Most modern vehicles share the same components because they are essential to run the car. These items can include engines, transmissions, and drive axle boots. These drive axle boots are protective covers that fulfill an indispensable role to protect the vulnerable joint points on your car’s axles. Failure of the drive axle boots can lead to severe structural problems. It is important to perform a comprehensive and prompt replacement of these drive axle boots when they go bad, and auto repair professionals should have this skill.
Different Labels, Same Role
Drive axle boots are primarily designed to be a protective barrier. However, they can also be called CV boots, which is more indicative of their job. They are there to encase the CV (constant velocity) joints, which provides the connections between the vehicle’s wheels and the drive axle for most front-wheel-drive vehicles. The boots usually have plastic or ribbed rubber sheaths, which should completely enclose each joint. It keeps the grooves, ball bearings, and lubricant (usually molybdenum disulfide grease) clean and free of any contaminants, such as grit and dirt.
The CV joints are placed on each axle, and there should be on one each side. The smooth operation of these joints is essential so that the driver of the vehicle has no issues and can experience smooth turning, more vertical motion, and more articulation while on the road. Because the joints are located on the ends of the axles where muddy water and dirt are often sprayed directly up toward the joint, the boot is the first and primary line of defense.
Does a Boot Need to Be Replaced?
As a mechanic, you have a variety of roles to play. You must diagnose the issue, tell the customer, and help them choose the most appropriate way to fix the problem. Sometimes, you must search out alternative fixes that are less expensive.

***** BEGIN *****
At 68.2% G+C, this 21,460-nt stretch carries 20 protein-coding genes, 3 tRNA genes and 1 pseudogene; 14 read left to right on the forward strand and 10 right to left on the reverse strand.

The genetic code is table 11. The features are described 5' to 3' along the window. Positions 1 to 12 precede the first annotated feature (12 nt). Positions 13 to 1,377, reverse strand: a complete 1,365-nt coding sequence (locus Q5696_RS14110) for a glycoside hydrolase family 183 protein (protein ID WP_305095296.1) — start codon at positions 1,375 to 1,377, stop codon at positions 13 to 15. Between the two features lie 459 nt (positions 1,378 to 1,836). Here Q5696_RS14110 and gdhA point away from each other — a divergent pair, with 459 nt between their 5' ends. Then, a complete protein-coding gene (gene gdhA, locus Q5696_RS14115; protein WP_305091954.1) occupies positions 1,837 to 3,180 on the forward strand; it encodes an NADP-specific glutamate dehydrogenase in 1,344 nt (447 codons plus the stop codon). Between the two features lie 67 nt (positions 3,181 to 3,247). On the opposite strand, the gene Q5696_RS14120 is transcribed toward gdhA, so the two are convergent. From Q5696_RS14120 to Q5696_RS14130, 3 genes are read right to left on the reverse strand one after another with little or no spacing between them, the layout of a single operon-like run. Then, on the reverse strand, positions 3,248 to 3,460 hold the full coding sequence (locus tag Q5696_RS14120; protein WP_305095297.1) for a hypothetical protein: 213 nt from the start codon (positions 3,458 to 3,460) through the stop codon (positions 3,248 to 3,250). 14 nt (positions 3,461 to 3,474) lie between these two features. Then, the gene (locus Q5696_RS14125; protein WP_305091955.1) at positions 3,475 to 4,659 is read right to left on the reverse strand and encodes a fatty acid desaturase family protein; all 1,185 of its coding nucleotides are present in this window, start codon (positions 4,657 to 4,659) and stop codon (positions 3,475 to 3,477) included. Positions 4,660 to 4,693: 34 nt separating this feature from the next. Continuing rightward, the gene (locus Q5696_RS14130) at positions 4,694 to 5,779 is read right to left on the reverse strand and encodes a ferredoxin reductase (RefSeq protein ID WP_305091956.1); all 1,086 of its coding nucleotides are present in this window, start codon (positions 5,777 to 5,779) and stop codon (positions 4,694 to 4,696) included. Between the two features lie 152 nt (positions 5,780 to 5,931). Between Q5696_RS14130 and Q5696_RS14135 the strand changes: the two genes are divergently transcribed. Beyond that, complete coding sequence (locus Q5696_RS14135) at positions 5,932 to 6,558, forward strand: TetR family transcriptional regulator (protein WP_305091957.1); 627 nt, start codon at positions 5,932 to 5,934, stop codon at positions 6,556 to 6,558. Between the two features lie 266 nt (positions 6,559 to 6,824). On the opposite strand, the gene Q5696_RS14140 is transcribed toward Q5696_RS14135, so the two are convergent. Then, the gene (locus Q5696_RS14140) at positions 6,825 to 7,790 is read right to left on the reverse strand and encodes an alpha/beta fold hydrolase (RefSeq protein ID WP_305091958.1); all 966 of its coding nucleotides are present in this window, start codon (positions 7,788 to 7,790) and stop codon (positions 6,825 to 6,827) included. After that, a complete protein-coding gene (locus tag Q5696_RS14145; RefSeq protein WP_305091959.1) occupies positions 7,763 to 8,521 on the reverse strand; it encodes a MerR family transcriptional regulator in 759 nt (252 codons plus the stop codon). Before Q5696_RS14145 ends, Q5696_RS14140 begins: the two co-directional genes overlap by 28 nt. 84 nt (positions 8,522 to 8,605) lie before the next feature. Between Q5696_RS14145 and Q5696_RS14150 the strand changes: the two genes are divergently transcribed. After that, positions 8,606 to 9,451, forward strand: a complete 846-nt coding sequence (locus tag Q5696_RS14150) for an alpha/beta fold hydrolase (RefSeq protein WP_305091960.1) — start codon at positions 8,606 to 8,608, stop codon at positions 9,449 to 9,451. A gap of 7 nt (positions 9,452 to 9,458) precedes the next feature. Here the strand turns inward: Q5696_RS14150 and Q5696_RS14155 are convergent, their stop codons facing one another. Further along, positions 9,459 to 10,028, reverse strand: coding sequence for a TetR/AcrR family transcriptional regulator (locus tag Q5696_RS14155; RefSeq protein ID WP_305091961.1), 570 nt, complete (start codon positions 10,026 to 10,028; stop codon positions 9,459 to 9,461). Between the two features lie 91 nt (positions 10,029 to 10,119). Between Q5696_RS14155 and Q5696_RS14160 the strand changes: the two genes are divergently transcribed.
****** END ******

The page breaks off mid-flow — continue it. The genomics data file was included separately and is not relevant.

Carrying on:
Therefore, it is up to you to know when the CV boot needs to be replaced. If a break or hole in the boot develops, contaminants can be introduced and can cause steady, yet slow deterioration of the joint. In most cases, leaking lubricant is the first sign of an issue, as it is likely to come from the damaged boot itself. The leaked lubricant should leave dark stains on the ground beneath the vehicle or the wheel rim.
Most CV joints have six ball bearings. Any dirt on the bearings can cause friction, abrasion, and heat to both the interior joint housing and the balls. Most of the time, drivers are going to hear a clicking sound that comes from the joint because it is struggling to operate and adjust smoothly in a dirty, non-lubricated environment.
As an auto repair professional, you know that a damaged drive axle boot can cause full CV joint failure, which prevents the car from being driven at all. Therefore, it is essential to catch the damaged boot early to avoid structural damage.
Time Consuming and Costly, but Necessary
Replacing a boot is a physical process, and it usually includes full removal of the old boot, reapplying lubricant liberally, and carefully putting on the new boot.
However, the process can be more complex/expensive if there is already damage to the joint, which means you’re likely to recommend joint replacement along with the boot replacement. You may offer full axle refit kits and keep them on hand, which makes the process slightly easier. You get the new axle, pre-lubricated boots, and the CV joint. Therefore, it’s a quicker and more comprehensive replacement, but it can still cost more to do it that way, and many customers may not want to do so.